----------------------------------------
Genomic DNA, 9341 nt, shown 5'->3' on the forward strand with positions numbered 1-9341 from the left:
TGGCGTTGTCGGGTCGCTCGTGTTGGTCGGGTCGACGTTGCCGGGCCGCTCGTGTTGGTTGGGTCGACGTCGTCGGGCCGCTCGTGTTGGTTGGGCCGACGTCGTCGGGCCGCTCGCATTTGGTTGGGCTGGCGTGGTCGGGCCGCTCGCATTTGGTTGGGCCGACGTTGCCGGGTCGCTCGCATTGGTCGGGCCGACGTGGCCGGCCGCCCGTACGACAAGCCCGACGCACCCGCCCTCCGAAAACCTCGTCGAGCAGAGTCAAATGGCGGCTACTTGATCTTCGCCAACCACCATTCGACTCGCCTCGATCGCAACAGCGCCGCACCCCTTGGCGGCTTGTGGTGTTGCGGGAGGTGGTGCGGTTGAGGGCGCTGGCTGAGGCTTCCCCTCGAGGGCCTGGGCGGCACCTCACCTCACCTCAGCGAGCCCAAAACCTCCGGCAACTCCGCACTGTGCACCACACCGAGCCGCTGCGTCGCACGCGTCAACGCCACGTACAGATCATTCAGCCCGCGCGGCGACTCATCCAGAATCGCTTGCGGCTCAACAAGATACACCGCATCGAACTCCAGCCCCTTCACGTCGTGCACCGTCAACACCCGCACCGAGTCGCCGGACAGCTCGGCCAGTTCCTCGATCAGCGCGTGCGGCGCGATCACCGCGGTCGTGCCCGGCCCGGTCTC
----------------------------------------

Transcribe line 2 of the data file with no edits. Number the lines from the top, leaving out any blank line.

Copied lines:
TGGCGTTGTCGGGTCGCTCGTGTTGGTCGGGTCGACGTTGCCGGGCCGCTCGTGTTGGTTGGGTCGACGTCGTCGGGCCGCTCGTGTTGGTTGGGCCGACGTCGTCGGGCCGCTCGCATTTGGTTGGGCTGGCGTGGTCGGGCCGCTCGCATTTGGTTGGGCCGACGTTGCCGGGTCGCTCGCATTGGTCGGGCCGACGTGGCCGGCCGCCCGTACGACAAGCCCGACGCACCCGCCCTCCGAAAACCTCGTCGAGCAGAGTCAAATGGCGGCTACTTGATCTTCGCCAACCACCATTCGACTCGCCTCGATCGCAACAGCGCCGCACCCCTTGGCGGCTTGTGGTGTTGCGGGAGGTGGTGCGGTTGAGGGCGCTGGCTGAGGCTTCCCCTCGAGGGCCTGGGCGGCACCTCACCTCACCTCAGCGAGCCCAAAACCTCCGGCAACTCCGCACTGTGCACCACACCGAGCCGCTGCGTCGCACGCGTCAACGCCACGTACAGATCATTCAGCCCGCGCGGCGACTCATCCAGAATCGCTTGCGGCTCAACAAGATACACCGCATCGAACTCCAGCCCCTTCACGTCGTGCACCGTCAACACCCGCACCGAGTCGCCGGACAGCTCGGCCAGTTCCTCGATCAGCGCGTGCGGCGCGATCACCGCGGTCGTGCCCGGCCCGGTCTC